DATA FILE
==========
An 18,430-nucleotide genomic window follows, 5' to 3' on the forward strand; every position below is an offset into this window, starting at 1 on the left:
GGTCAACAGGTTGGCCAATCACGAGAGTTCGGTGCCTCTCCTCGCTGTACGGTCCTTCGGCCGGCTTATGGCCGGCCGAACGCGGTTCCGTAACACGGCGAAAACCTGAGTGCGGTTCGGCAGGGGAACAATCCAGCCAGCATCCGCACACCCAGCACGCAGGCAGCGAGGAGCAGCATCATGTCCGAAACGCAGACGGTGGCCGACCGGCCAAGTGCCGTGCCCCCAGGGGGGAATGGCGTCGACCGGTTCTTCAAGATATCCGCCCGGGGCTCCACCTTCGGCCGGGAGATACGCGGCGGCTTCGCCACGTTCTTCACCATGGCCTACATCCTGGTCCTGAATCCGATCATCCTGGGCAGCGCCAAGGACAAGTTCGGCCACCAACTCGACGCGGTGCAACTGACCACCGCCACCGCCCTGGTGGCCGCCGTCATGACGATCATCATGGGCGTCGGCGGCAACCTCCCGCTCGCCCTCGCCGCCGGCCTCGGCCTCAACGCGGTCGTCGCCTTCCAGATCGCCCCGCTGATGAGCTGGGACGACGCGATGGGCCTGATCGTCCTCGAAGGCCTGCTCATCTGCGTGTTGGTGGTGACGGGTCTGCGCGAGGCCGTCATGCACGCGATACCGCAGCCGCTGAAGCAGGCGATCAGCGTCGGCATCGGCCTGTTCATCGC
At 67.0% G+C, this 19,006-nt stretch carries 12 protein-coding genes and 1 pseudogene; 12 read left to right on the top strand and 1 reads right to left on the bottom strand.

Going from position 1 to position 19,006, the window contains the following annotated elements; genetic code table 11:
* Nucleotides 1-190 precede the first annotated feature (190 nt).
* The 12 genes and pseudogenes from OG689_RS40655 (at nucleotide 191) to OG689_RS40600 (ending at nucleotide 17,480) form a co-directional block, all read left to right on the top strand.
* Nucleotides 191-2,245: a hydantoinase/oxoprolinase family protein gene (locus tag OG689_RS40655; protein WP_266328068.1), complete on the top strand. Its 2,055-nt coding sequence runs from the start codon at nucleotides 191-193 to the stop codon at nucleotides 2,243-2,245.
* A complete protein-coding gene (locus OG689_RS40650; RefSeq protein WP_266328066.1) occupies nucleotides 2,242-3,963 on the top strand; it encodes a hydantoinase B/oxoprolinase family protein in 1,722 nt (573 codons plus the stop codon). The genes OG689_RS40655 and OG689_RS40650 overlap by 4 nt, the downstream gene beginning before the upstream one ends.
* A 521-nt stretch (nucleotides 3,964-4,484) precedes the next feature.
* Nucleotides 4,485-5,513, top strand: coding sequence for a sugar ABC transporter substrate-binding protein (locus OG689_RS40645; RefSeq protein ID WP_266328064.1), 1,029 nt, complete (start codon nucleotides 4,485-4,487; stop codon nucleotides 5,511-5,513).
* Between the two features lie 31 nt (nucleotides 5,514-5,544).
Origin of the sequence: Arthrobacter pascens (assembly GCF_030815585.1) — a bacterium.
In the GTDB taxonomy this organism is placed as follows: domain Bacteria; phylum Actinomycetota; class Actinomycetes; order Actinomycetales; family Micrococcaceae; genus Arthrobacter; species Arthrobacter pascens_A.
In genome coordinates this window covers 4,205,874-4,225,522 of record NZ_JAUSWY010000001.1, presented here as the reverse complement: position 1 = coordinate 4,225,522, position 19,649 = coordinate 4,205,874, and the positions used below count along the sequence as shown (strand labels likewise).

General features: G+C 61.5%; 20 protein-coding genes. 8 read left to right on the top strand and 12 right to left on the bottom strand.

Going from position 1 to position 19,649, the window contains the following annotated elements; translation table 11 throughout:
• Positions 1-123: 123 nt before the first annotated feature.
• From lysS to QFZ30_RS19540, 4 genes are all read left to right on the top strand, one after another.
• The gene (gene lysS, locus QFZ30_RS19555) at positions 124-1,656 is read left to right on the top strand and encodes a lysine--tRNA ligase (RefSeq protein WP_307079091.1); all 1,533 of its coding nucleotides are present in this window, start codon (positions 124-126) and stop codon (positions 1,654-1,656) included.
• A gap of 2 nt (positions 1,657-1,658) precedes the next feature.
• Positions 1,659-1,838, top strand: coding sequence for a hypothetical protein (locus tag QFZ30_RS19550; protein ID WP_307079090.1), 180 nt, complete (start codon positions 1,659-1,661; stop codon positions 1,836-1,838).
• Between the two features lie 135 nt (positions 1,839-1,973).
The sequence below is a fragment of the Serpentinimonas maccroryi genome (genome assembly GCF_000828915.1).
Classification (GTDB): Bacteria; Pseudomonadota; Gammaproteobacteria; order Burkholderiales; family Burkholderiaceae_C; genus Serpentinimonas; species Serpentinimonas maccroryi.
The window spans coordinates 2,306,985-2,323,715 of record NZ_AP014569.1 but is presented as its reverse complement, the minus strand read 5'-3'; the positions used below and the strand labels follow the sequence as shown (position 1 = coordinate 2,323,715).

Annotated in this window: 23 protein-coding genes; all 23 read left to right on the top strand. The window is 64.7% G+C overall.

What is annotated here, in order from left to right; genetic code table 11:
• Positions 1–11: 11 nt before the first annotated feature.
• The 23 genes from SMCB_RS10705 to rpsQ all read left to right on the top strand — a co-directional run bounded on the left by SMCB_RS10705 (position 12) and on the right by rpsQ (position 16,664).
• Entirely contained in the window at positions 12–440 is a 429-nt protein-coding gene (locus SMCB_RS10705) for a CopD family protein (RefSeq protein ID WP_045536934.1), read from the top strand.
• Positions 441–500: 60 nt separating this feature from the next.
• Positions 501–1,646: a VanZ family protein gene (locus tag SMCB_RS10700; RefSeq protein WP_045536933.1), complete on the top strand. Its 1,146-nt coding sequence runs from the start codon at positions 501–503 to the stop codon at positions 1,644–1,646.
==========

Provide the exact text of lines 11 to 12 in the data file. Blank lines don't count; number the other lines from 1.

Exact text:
* Between the two features lie 31 nt (nucleotides 5,514-5,544).
Origin of the sequence: Arthrobacter pascens (assembly GCF_030815585.1) — a bacterium.